ESG progress, regulatory stability
European ABS issuers have made steady progress in making data available for our ESG assessments, and we expect 2022 to see the continued harmonisation of ESG reporting and loan level data. The granularity of ABS data makes the task more onerous when compared with a standard corporate disclosure but will be worth the wait we think. The resumption of more meaningful bank sponsored issuance will also likely herald more green and social focused deals, given the greater focus from those businesses and deeper asset pools from which to draw suitable collateral. We saw €4.6bn of such deals in 2021, according to Barclays, and while there is no standard definition, we see three types of ESG-related ABS transaction:
- Green securitisation - where the underlying assets are regarded as green
- Green bonds - where the proceeds are used to finance green activity
- Social bonds - where lending is regarded as having a positive social use
We certainly expect at least as much issuance this year; Barclays sees up to €12bn with a likelihood for Social labelled deals to grow the most given the seemingly low threshold and no observable change in issuer lending standards when obtaining one; we will make our own assessment of each deal as part of our due diligence process as always.
On the regulatory side, the UK government has also ruled out significant near-term changes in the securitisation framework post-Brexit, reducing the risk of an unhelpful divergence from the EU regime. There is still no momentum building to facilitate a change in capital weightings for ABS securities, however, which keeps most insurance buyers out of the market. This is helpful in preserving value but naturally acts as an anchor on more material market growth.
Abundant relative value with rates a friend not a foe
We enter 2022 with spreads having pulled back from the tights of September last year, partly as a result of ABS supply gradually fulfilling investor demand and affording greater credit selection, and partly in sympathy with a growing risk aversion across global markets due to heightened uncertainty around the pace of monetary policy tightening.
We see plenty of relative value across European ABS, especially versus more mainstream fixed rate markets given rates weakness tends to be a tailwind for floating rate assets during tightening cycles.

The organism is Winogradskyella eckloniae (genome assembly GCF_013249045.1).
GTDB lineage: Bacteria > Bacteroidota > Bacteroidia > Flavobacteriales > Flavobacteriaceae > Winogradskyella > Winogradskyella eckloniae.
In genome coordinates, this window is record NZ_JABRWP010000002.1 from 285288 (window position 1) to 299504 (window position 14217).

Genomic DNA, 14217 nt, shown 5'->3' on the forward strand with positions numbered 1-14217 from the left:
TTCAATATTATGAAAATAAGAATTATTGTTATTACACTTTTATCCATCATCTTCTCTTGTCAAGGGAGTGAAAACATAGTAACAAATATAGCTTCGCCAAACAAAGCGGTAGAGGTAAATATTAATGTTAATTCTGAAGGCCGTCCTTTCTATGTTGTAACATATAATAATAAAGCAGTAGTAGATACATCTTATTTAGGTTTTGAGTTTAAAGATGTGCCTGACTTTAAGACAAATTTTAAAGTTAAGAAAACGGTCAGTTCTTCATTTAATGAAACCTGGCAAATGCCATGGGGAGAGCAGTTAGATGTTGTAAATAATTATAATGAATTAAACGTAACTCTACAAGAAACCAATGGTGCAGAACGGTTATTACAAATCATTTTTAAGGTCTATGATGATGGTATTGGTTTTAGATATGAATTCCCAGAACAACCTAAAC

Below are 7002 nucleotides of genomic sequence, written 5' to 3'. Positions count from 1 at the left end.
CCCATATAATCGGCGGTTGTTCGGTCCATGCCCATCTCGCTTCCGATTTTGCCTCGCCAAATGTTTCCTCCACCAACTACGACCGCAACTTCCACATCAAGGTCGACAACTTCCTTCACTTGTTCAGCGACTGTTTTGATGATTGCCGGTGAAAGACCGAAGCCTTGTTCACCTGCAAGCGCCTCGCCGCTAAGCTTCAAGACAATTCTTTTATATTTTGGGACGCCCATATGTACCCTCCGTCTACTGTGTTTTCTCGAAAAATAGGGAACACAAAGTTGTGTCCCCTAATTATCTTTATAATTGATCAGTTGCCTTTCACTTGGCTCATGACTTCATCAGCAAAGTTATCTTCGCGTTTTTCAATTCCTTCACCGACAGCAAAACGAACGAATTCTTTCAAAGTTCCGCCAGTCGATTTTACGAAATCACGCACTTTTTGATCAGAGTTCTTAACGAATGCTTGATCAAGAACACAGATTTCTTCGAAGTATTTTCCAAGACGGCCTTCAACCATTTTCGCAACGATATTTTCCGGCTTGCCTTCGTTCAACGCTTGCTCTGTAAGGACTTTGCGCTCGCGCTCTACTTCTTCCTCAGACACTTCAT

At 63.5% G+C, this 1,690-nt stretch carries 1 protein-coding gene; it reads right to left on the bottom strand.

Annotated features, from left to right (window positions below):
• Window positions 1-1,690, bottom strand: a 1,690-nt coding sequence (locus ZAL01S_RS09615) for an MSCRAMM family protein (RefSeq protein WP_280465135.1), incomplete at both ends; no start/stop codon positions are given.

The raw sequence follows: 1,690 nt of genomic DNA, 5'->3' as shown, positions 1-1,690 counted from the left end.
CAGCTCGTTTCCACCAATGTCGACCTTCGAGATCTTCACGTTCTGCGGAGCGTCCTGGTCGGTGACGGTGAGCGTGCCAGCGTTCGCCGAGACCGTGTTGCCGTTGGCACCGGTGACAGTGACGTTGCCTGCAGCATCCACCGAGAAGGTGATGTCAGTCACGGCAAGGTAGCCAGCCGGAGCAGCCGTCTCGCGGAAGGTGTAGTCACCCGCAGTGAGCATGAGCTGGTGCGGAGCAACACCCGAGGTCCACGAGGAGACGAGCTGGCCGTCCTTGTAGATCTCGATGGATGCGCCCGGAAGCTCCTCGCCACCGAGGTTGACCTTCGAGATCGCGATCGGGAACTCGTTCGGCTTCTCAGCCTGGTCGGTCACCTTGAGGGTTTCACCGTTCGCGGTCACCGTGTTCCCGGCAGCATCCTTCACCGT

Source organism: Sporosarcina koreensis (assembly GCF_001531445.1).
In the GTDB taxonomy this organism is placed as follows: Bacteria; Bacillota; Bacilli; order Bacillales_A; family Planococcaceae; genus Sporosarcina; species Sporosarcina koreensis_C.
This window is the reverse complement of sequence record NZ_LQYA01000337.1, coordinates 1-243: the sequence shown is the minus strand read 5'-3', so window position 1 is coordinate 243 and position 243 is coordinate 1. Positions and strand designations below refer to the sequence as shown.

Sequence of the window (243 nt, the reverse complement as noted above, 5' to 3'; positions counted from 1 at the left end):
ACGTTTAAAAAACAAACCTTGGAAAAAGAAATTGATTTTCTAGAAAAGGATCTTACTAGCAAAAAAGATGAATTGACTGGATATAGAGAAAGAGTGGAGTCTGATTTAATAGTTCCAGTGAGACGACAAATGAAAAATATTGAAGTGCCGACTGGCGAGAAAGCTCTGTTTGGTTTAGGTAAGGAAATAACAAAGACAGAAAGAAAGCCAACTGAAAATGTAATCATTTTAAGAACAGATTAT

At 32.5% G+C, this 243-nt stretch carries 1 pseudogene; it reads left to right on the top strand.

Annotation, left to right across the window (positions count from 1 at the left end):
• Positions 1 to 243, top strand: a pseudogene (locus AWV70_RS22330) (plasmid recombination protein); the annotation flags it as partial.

You won’t be surprised to learn CLOs are at the top of our list. The market accounts for around a third of the European ABS market these days, is normally incredibly active in both primary and secondary domains and has seen liquidity develop along with its growth. With bank warehouse lines open in large numbers and strong M&A activity, we fully expect supply to run hot which should help in maintaining a favourable investor technical. We see CLOs as not only the best standout value within European ABS but probably within fixed income ; BBB, BB and B rated CLO notes are currently yielding around 3.5%, 6.5% and 9.0%, respectively, compared with the BAML Euro HY Index at 2.8%6.
We also see good value in CMBS and the more granular CRE backed deals, which on a credit selective basis can offer a spread premium and yields approaching those available on CLOs. Currently we are seeing low levels of leverage and high structural protections, with a diversification benefit to other sectors and a supportive backdrop to fundamentals and valuations. This sector has also historically carried a liquidity premium owing to the more bespoke nature of each deal, which needs to be considered when allocating.
Finally, a fairly obvious one, maybe to the extent it is overlooked. The BoE has hiked rates, GBP denominated ABS coupons have thus increased, and we expect more of this in 2022, a clear positive for investors since it means more income. The UK ABS market is the largest and generally most liquid within Europe, so we feel being overweight here continues to make sense. The ability to further add value through active trading exists in the greatest size here as well, in our opinion. With fundamentals normalising, we are likely to see a greater degree of tiering between deals as well as opportunities through the year to trade around credit duration if broader markets are volatile. The UK market is also considered to be less prone to a tapering-driven correction as the BoE has no ABS purchase program.
In short, we see several reasons to be positive on European ABS in 2022, and we won’t apologise for being more bullish on monetary tightening than most fixed income investors.
1 Morgan Stanley, Jan 2022, 2 Morgan Stanley, Dec 2021, 3 Pantheon Macroeconomics, December 6th 2021, 4 ONS, Oct 2021, 5 Deutsche Bank, Moody’s, December 2021, 6 Bloomberg, January 6th 2022